Please, do not misunderstand me.  I am NOT advocating for a lack of modesty.  I believe modesty is so special and important.  However, I am advocating for teaching ourselves and our young girls to express outward beauty.  Dress up a little.  Put on some make up.  Shave your legs and put on some heels.  Do what makes you feel beautiful.  We have to have faith in our own beauty to be found beautiful.  Granted, beauty is in the eye of the beholder and inward beauty typically enhances outward beauty, but there has to be some kind of balance.  My heart aches for those who are ashamed of their beauty.  I know, personally, a couple of women who hide their outward beauty in every way possibly and it makes me sad.  We have the freedom to express outward beauty, I promise!

(Check out Shannon Ethridge’s “Hot Tip” [which is for married women] that completely echoes my point)

Buy What Makes You Feel Sexy!

I was in Target this summer, frantically shopping for everything I needed for my 3-week New Zealand tour. Topping the list — a pair of flats to travel in (translation: shoes comfortable enough to sprint through airports in, as I so often find myself doing!).

I was in the shoe department, when my eyes glanced across a pair of wedge sandals that made my heart skip a beat! Now, I’m not a huge “shoe girl.” I don’t have a different pair of shoes for every outfit, nor do I care to. I like to keep my wardrobe as simple and practical as possible. Yet, there I was, salivating over a pair of shoes that I had NO idea what I could possibly wear them with!

I couldn’t resist the temptation… I slipped off my flip flops, and slid on the wedges… and no lie, I suddenly felt like Heidi Klum, strutting around that shoe department in denim shorts and wedge sandals! I liked the feeling so much that I wore them right on home. Only $14, yet I felt like a million bucks.

And because I felt like a million bucks in those shorts & shoes, seducing my husband when I got home seemed like the natural thing to do. Had I come home in those ratty flip flops, quite frankly, I’m not sure I would have felt such an urge.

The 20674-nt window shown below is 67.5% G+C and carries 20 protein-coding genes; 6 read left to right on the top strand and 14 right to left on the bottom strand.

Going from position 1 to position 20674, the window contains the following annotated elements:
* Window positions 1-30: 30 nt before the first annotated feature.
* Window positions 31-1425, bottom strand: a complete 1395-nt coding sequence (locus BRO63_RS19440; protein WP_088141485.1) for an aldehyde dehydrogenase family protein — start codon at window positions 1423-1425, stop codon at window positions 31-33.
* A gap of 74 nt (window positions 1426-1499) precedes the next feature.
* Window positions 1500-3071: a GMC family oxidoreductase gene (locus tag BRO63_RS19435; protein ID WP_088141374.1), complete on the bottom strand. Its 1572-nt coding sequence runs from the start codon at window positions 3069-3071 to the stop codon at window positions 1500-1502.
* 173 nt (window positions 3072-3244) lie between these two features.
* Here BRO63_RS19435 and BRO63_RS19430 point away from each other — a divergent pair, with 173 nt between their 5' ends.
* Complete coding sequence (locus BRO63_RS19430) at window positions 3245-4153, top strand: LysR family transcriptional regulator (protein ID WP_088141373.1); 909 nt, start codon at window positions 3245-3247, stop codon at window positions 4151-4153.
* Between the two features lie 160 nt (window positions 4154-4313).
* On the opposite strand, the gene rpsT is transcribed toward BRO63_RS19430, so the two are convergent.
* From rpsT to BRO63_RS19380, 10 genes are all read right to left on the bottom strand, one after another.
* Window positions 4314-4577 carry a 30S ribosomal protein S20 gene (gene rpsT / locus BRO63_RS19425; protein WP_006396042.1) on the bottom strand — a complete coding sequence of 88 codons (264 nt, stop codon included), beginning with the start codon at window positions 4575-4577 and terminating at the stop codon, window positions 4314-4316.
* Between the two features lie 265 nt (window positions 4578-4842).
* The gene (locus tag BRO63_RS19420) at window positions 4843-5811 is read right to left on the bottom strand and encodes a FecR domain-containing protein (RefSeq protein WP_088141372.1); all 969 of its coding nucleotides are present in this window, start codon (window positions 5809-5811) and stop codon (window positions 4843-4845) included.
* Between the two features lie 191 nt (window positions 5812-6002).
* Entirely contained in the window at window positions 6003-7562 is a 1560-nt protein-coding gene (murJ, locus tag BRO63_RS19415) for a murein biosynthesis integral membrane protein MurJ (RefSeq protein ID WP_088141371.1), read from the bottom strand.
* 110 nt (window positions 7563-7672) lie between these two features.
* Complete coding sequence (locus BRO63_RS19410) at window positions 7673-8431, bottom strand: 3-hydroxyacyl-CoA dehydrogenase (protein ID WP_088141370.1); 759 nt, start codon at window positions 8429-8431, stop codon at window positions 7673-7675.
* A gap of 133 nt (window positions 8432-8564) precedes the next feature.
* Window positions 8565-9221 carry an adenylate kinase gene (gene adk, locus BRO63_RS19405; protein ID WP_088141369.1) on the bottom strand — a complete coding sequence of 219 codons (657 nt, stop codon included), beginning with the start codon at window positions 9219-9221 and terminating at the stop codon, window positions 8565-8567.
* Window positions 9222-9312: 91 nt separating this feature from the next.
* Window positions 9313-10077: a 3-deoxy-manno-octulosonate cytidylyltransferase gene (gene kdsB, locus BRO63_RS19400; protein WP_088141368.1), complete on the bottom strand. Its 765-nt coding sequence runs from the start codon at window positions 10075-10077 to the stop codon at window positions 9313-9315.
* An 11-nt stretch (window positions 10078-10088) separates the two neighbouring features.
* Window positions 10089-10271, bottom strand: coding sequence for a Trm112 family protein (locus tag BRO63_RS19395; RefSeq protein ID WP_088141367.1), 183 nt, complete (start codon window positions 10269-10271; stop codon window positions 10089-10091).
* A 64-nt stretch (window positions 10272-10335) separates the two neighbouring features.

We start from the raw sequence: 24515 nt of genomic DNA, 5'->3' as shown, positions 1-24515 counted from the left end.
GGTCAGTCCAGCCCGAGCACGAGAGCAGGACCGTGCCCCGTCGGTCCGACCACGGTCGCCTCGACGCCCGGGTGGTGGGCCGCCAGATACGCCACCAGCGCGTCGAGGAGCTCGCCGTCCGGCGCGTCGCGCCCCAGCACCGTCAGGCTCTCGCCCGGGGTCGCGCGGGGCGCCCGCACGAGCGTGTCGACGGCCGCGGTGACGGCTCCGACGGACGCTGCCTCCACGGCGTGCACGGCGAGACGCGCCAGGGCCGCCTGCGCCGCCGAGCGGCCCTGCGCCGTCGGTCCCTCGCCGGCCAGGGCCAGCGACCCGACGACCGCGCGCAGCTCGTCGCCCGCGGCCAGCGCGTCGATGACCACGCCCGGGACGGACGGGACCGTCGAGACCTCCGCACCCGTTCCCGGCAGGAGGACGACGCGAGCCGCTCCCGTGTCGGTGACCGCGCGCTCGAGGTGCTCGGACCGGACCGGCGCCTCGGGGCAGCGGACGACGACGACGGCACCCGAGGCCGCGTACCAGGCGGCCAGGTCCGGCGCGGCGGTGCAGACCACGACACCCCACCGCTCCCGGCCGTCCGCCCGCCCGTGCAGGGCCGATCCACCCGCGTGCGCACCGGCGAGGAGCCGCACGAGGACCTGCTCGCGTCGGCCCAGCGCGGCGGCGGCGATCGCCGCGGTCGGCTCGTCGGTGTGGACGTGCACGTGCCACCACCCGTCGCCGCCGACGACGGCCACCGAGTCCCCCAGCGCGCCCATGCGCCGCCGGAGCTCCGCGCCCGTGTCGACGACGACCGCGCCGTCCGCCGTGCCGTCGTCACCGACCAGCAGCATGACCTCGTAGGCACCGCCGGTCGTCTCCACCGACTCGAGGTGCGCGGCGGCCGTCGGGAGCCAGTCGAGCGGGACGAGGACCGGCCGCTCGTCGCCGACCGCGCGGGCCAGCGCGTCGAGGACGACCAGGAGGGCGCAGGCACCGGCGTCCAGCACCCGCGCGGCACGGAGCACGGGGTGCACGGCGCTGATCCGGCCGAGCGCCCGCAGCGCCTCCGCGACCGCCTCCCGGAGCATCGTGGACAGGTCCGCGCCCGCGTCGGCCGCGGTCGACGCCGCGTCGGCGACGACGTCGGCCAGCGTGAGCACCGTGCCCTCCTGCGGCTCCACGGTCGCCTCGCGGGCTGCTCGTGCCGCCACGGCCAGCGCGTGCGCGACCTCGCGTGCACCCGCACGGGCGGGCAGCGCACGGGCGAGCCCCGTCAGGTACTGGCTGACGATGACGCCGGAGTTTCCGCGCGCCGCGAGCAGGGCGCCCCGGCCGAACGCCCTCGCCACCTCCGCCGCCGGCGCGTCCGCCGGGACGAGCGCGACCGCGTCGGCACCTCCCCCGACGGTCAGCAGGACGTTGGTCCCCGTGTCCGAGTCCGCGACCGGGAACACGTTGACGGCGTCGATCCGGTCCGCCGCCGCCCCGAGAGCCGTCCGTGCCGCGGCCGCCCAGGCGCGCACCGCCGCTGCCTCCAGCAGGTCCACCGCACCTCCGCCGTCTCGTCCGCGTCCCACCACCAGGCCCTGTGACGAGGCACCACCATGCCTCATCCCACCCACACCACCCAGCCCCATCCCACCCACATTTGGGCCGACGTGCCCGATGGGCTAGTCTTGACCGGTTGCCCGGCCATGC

And that is when I knew I’d have to do a Hot Tip about simply splurging and buying a little something for yourself that makes you FEEL like more of a Sexually Confident Wife than you really are! Dress the part, and fulfilling the role doesn’t seem like such a stretch.

Funny little side note… I took my son to register for college classes shortly thereafter… and I was wearing those wedge sandals as we walked across the parking lot. We like to raz each other a lot, so I jokingly inquired, “Hey, Matthew, do I look like Heidi Klum in these shoes?”

**crickets **

(even a 16-year old boy knows when to keep his mouth shut)

Then I added, “Or do I look like a frumpy mom who’s trying to look like Heidi Klum?”

That brought hysterical laughter. From both of us. Turns out, he couldn’t have agreed more… with the latter statement, not the former, of course.

But ask my husband what HE thinks when I sport my new sandals, and you won’t hear any crickets chirping. You’ll hear a happy man giving you the same advice – WIVES, BUY WHAT MAKES YOU FEEL SEXY!

http://www.shannonethridge.com/email/1108.html

Ladies, when is the last time you looked in the mirror and cried a little because you finally felt that you looked beautiful?  When is the last time you knew that you were treasured, sacred and His?  These are important things to know and feel.  God created you with a desire to be fulfilled, first and foremost by Him and He can do it.  So, my dearhearts, here is to embracing your beauty inside and out.  Don’t let your desire to be an individual, your past abuse or some absurd belief that it is wrong keep your from showing us just how beautiful you are.  Here is to knowing that you are loved and desired.  Be careful to not quench your beauty (inside or out) and hey… live a little.  Put on something that makes you feel good and strut your stuff (even if it is only in front of the mirror).  You are beautiful!